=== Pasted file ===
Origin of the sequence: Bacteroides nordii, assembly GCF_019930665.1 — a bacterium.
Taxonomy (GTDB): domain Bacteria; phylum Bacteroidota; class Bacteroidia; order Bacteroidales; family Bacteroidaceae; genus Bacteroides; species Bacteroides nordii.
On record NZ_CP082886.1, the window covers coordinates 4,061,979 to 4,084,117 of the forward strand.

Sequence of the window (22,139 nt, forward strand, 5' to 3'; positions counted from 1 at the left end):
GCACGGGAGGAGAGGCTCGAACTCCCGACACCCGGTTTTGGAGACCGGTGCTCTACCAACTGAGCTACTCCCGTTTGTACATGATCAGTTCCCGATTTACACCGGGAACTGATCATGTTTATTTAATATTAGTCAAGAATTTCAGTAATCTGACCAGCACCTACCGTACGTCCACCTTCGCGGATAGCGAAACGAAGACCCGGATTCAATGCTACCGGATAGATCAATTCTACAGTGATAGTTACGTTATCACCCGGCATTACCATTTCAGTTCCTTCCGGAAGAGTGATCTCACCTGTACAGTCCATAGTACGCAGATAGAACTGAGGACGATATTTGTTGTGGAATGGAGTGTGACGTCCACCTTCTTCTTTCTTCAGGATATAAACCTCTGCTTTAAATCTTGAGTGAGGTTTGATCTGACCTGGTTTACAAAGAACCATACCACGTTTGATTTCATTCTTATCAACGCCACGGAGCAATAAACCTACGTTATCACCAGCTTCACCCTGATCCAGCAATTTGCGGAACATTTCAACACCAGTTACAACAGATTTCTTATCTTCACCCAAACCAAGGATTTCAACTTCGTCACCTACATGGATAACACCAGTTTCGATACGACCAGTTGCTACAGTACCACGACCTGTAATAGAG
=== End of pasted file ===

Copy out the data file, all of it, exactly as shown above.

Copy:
Origin of the sequence: Bacteroides nordii, assembly GCF_019930665.1 — a bacterium.
Taxonomy (GTDB): domain Bacteria; phylum Bacteroidota; class Bacteroidia; order Bacteroidales; family Bacteroidaceae; genus Bacteroides; species Bacteroides nordii.
On record NZ_CP082886.1, the window covers coordinates 4,061,979 to 4,084,117 of the forward strand.

Sequence of the window (22,139 nt, forward strand, 5' to 3'; positions counted from 1 at the left end):
GCACGGGAGGAGAGGCTCGAACTCCCGACACCCGGTTTTGGAGACCGGTGCTCTACCAACTGAGCTACTCCCGTTTGTACATGATCAGTTCCCGATTTACACCGGGAACTGATCATGTTTATTTAATATTAGTCAAGAATTTCAGTAATCTGACCAGCACCTACCGTACGTCCACCTTCGCGGATAGCGAAACGAAGACCCGGATTCAATGCTACCGGATAGATCAATTCTACAGTGATAGTTACGTTATCACCCGGCATTACCATTTCAGTTCCTTCCGGAAGAGTGATCTCACCTGTACAGTCCATAGTACGCAGATAGAACTGAGGACGATATTTGTTGTGGAATGGAGTGTGACGTCCACCTTCTTCTTTCTTCAGGATATAAACCTCTGCTTTAAATCTTGAGTGAGGTTTGATCTGACCTGGTTTACAAAGAACCATACCACGTTTGATTTCATTCTTATCAACGCCACGGAGCAATAAACCTACGTTATCACCAGCTTCACCCTGATCCAGCAATTTGCGGAACATTTCAACACCAGTTACAACAGATTTCTTATCTTCACCCAAACCAAGGATTTCAACTTCGTCACCTACATGGATAACACCAGTTTCGATACGACCAGTTGCTACAGTACCACGACCTGTAATAGAG